I believe that the text is saying that David is a man after God’s own heart and the rest of Samuel reveals what that means. Basically, I think the text is showing us that David is a man after God’s own heart because David loves God’s word. That is what the text tries to show over and over and over again. We get stories of David in Chronicles as well, but Chronicles is clearly following the temple. Samuel is contrasting David’s attitude toward the Word of God with those around him. First, Saul, later Joab, Absolam, and a host of others. Let me try to illustrate. I will focus on David’s life, but I think it is apparent earlier in Samuel too for example Samuel’s own reaction to God speaking as opposed to Eli’s sons or even Eli himself.

It starts at the introduction of Saul. Saul is annointed King over Israel in chapter 10 verse 1, but it not made public to Israel. Yet when it is public, Saul is hidding among the equipment (v.22). Not exactly a bold trust or ready acceptance of God’s word. Of course in chapter 13 Saul is already elevating himself as the King of Kings and ignoring God’s word. He does not wait for Samuel to make the Sacrifice. His sin is primarily not obeying the word of God as given by Samuel, not in doing the work of a priest (13:13). He is finally rejected as king in chapter 15 because he disobeys the word again. Chapter 16 David is promised that he will be king and in chapter 17 we see the story of Goliath. Here David does not fear and kills Goliath while Saul sits in his tent and trusts in armor more than in God. Notice in places like chapter 20 that Jonathan believes the promise or word of God to David and chooses David over Saul. Note in chapter 22:5 of 1 Samuel how quickly David obeys rebuke from God this time through the prophet Gad. The rest of chapter 22 is devoted to Saul making war on God and his Word by trying to kill all the priests. Notice how David turns to get a word from the Lord through the priests/ephod in chapter 23. Every time David spares Saul’s life it is because he respects God’s word and the fact that God will not have his annointed harmed. That is a sign of David’s love for God’s word, not sign of David’s respect of Saul. The contrast is made explicit at the end of 1 Samuel as both men are in tough positions. Saul goes to a medium to try and resurrect Samuel. Saul does not turn to God’s word. In fact it is said God refused to answer him (28:6). So Saul turns to a medium. David on the other hand turns to God in the Urim and Thummim in chapter 30. What seems like an obvious choice to pursue those who kidnapped your loved ones, David makes sure to clear it with God before doing so. Respect for God’s word. In the early parts of 2 Samuel we get to see the warlike attitudes of Abner and Joab. Joab repeatedly breaks God’s word and the king’s word. We see David fail to transport the ark according to God’s word in chapter 6, but he corrects himself. Showing he knows where to turn when sin is exposed. Chapter 7 God gives him a promise, which is a high point of the narrative. God’s word to David serves as the turning point of the whole narrative. We then get chapters 9 and 10 where David deals out the Hesed of God (lovingkindness) to Mephibosheth and to Ammon (which was rejected). This is to contrast David with Joab who deals out only murder. David lives out God’s word, Joab does not. Again we see David sin, but is quickly repentant when confronted with the Word of God in chapter 12. This is another turning point of the book. In chapter 12 Nathan promises trouble that the sword will not depart. The rest of the book shows that Word of God being fulfilled. First with Amnon then with Absolam, both of whom show no respect for God’s word despite being confronted with it, and on with the other rebellions. Ahithophel hangs himself in chapter 17 because he realizes that God is with David and not Absolam and instead of repenting, he hangs himself ala Judas. Chapter 21 is again David inquiring of the Lord and doing what he says without question. The last words of David in chapter 23 are about God’s word. God “spoke by me” (v.2), “spoke to me” (v3.), and verses 5 to the end are about the strength of God’s promise/word to him and his house. It is about ruling under God’s word and trusting God’s word. The last story in chapter 24 shows us again David’s tender conscious to sin and his quick trust of God when confronted with the Word of God again by the prophet Gad. That story culminates with God answering prayer and David obeying the Word of God by buying the threshing floor. Another example of David obeying the word of God.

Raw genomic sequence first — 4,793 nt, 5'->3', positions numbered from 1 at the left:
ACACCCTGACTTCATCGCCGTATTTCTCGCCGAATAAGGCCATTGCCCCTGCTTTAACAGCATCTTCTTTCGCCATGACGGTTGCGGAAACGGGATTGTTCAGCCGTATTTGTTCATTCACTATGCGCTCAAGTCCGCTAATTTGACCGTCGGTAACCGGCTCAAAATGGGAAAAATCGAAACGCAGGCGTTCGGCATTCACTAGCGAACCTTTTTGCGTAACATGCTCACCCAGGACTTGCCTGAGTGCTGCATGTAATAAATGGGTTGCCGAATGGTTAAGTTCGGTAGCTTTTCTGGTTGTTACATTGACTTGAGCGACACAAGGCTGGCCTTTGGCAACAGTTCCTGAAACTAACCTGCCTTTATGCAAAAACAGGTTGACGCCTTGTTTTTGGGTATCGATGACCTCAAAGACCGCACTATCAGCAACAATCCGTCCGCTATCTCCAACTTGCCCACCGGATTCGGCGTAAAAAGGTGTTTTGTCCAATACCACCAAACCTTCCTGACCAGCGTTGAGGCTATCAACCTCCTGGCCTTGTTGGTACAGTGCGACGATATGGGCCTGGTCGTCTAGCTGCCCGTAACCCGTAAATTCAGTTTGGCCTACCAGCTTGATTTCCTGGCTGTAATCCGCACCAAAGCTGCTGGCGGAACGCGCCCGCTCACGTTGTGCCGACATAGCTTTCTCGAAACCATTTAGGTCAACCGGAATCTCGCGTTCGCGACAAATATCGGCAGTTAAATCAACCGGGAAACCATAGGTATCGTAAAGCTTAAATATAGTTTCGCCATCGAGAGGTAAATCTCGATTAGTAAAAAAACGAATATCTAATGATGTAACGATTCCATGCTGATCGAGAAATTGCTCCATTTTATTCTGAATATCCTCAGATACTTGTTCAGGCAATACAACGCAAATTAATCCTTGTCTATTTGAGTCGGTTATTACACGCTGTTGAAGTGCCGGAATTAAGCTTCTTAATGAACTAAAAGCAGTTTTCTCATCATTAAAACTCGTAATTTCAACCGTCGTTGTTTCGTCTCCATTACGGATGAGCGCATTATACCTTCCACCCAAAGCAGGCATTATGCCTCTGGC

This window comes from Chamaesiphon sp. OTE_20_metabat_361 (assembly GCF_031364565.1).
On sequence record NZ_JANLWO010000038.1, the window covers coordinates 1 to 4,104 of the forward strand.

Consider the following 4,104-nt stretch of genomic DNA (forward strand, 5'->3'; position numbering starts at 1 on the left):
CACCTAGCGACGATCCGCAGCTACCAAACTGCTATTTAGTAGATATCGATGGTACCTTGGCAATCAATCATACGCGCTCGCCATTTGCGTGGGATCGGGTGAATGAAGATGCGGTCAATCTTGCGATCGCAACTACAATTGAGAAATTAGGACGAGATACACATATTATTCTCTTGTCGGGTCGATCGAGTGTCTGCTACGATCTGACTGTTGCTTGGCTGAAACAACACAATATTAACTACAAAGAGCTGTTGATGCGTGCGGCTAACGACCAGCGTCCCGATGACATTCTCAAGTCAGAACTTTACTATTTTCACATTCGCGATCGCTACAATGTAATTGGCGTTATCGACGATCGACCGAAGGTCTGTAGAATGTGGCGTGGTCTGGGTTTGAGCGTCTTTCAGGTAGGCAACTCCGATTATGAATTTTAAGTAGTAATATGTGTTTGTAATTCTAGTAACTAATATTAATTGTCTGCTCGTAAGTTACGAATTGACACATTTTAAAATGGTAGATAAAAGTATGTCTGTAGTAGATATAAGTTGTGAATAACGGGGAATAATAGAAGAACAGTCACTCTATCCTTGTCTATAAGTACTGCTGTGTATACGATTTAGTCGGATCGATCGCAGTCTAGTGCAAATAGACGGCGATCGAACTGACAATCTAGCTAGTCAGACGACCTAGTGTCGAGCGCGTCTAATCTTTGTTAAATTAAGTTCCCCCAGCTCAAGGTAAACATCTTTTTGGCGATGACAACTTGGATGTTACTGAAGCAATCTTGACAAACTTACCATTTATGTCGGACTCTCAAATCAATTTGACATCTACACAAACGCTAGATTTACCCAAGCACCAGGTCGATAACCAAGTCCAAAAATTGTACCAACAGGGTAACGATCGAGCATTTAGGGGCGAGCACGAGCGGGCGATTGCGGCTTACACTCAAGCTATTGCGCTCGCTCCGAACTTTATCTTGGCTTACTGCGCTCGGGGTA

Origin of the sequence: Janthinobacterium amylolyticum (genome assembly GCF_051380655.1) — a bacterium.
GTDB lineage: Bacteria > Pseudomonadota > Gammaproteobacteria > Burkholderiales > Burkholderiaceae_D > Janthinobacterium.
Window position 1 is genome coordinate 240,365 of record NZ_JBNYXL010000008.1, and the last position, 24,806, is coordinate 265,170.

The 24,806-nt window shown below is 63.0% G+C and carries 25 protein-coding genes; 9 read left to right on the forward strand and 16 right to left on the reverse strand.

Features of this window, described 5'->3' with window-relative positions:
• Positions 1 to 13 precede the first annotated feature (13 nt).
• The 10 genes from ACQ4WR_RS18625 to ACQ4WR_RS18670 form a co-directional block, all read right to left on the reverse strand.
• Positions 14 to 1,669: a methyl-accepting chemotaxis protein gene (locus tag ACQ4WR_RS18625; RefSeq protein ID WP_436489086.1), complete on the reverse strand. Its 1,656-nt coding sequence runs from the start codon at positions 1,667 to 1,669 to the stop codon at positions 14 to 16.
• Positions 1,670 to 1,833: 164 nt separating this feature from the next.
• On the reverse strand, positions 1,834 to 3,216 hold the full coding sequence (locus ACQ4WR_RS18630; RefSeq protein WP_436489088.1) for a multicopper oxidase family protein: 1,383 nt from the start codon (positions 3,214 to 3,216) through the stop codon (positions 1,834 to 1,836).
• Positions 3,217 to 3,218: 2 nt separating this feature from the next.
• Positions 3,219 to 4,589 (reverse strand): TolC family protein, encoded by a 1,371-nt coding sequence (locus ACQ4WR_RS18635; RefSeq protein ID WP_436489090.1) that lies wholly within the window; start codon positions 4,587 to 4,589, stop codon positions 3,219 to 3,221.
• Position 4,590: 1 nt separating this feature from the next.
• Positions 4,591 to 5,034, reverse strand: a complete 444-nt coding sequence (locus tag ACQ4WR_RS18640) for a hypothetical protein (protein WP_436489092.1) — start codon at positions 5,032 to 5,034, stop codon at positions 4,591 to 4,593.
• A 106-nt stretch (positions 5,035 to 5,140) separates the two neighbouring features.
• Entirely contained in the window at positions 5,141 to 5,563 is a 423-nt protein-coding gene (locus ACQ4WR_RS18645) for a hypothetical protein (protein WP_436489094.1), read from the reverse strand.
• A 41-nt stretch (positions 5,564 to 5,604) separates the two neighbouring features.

In short I wished that the commentaries had wrestled more with the meaning of being after God’s own heart. In the end, I think that tremendous application can be made to our lives if we understand exactly what it means to be after God’s own heart.